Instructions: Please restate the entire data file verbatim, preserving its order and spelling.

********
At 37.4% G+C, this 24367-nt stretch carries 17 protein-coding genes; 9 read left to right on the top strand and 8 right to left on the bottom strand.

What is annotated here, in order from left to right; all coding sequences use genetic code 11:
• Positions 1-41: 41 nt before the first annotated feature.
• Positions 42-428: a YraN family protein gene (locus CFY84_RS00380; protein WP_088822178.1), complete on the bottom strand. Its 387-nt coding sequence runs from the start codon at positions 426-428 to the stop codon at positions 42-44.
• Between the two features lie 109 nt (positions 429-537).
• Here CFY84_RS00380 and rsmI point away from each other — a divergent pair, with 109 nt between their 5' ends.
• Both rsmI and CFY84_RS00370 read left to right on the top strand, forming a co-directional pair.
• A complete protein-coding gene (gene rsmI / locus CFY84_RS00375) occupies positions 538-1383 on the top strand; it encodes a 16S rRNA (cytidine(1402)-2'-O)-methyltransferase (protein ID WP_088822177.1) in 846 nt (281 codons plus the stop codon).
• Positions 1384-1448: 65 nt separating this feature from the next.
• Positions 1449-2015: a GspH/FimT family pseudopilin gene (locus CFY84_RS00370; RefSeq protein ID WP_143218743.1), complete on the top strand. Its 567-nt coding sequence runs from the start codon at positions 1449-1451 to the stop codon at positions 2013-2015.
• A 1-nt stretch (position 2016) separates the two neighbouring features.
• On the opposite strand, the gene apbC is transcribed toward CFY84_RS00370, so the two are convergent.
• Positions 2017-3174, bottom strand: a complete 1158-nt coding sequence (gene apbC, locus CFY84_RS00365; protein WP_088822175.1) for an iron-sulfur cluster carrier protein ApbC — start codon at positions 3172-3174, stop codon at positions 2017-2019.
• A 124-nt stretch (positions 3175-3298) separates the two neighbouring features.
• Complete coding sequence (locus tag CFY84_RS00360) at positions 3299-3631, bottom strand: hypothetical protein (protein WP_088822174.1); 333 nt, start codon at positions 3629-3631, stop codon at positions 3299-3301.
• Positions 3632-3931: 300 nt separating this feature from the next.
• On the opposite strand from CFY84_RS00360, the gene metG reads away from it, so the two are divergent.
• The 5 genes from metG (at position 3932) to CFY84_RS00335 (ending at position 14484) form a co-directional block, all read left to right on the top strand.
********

At 37.4% G+C, this 24367-nt stretch carries 17 protein-coding genes; 9 read left to right on the top strand and 8 right to left on the bottom strand.

What is annotated here, in order from left to right; all coding sequences use genetic code 11:
• Positions 1-41: 41 nt before the first annotated feature.
• Positions 42-428: a YraN family protein gene (locus CFY84_RS00380; protein WP_088822178.1), complete on the bottom strand. Its 387-nt coding sequence runs from the start codon at positions 426-428 to the stop codon at positions 42-44.
• Between the two features lie 109 nt (positions 429-537).
• Here CFY84_RS00380 and rsmI point away from each other — a divergent pair, with 109 nt between their 5' ends.
• Both rsmI and CFY84_RS00370 read left to right on the top strand, forming a co-directional pair.
• A complete protein-coding gene (gene rsmI / locus CFY84_RS00375) occupies positions 538-1383 on the top strand; it encodes a 16S rRNA (cytidine(1402)-2'-O)-methyltransferase (protein ID WP_088822177.1) in 846 nt (281 codons plus the stop codon).
• Positions 1384-1448: 65 nt separating this feature from the next.
• Positions 1449-2015: a GspH/FimT family pseudopilin gene (locus CFY84_RS00370; RefSeq protein ID WP_143218743.1), complete on the top strand. Its 567-nt coding sequence runs from the start codon at positions 1449-1451 to the stop codon at positions 2013-2015.
• A 1-nt stretch (position 2016) separates the two neighbouring features.
• On the opposite strand, the gene apbC is transcribed toward CFY84_RS00370, so the two are convergent.
• Positions 2017-3174, bottom strand: a complete 1158-nt coding sequence (gene apbC, locus CFY84_RS00365; protein WP_088822175.1) for an iron-sulfur cluster carrier protein ApbC — start codon at positions 3172-3174, stop codon at positions 2017-2019.
• A 124-nt stretch (positions 3175-3298) separates the two neighbouring features.
• Complete coding sequence (locus tag CFY84_RS00360) at positions 3299-3631, bottom strand: hypothetical protein (protein WP_088822174.1); 333 nt, start codon at positions 3629-3631, stop codon at positions 3299-3301.
• Positions 3632-3931: 300 nt separating this feature from the next.
• On the opposite strand from CFY84_RS00360, the gene metG reads away from it, so the two are divergent.
• The 5 genes from metG (at position 3932) to CFY84_RS00335 (ending at position 14484) form a co-directional block, all read left to right on the top strand.